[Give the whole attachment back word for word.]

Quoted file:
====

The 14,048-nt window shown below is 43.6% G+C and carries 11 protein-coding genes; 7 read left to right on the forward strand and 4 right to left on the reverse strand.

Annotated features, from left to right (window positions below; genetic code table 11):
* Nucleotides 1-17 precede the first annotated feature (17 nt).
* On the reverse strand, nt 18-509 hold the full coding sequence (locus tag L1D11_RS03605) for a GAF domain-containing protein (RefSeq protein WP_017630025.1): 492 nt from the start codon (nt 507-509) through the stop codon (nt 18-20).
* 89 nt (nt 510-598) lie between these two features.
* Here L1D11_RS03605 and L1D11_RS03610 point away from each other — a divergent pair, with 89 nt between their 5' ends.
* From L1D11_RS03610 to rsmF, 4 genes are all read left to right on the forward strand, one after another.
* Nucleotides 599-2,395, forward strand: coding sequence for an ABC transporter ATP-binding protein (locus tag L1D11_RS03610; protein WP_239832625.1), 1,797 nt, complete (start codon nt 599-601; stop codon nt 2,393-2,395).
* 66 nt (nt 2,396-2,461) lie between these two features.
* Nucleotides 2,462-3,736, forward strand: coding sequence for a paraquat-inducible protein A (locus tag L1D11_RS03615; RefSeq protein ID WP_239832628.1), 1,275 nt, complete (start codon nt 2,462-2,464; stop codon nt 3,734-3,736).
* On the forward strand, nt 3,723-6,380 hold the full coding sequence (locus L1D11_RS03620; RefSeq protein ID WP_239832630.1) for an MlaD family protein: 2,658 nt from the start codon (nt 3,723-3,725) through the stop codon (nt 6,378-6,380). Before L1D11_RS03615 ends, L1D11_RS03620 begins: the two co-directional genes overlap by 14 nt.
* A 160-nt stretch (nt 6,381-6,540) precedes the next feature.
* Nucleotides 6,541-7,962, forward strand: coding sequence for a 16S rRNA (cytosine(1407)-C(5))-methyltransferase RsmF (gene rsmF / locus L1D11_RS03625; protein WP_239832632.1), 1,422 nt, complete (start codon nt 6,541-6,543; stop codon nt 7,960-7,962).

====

The 14,048-nt window shown below is 43.6% G+C and carries 11 protein-coding genes; 7 read left to right on the forward strand and 4 right to left on the reverse strand.

Annotated features, from left to right (window positions below; genetic code table 11):
* Nucleotides 1-17 precede the first annotated feature (17 nt).
* On the reverse strand, nt 18-509 hold the full coding sequence (locus tag L1D11_RS03605) for a GAF domain-containing protein (RefSeq protein WP_017630025.1): 492 nt from the start codon (nt 507-509) through the stop codon (nt 18-20).
* 89 nt (nt 510-598) lie between these two features.
* Here L1D11_RS03605 and L1D11_RS03610 point away from each other — a divergent pair, with 89 nt between their 5' ends.
* From L1D11_RS03610 to rsmF, 4 genes are all read left to right on the forward strand, one after another.
* Nucleotides 599-2,395, forward strand: coding sequence for an ABC transporter ATP-binding protein (locus tag L1D11_RS03610; protein WP_239832625.1), 1,797 nt, complete (start codon nt 599-601; stop codon nt 2,393-2,395).
* 66 nt (nt 2,396-2,461) lie between these two features.
* Nucleotides 2,462-3,736, forward strand: coding sequence for a paraquat-inducible protein A (locus tag L1D11_RS03615; RefSeq protein ID WP_239832628.1), 1,275 nt, complete (start codon nt 2,462-2,464; stop codon nt 3,734-3,736).
* On the forward strand, nt 3,723-6,380 hold the full coding sequence (locus L1D11_RS03620; RefSeq protein ID WP_239832630.1) for an MlaD family protein: 2,658 nt from the start codon (nt 3,723-3,725) through the stop codon (nt 6,378-6,380). Before L1D11_RS03615 ends, L1D11_RS03620 begins: the two co-directional genes overlap by 14 nt.
* A 160-nt stretch (nt 6,381-6,540) precedes the next feature.
* Nucleotides 6,541-7,962, forward strand: coding sequence for a 16S rRNA (cytosine(1407)-C(5))-methyltransferase RsmF (gene rsmF / locus L1D11_RS03625; protein WP_239832632.1), 1,422 nt, complete (start codon nt 6,541-6,543; stop codon nt 7,960-7,962).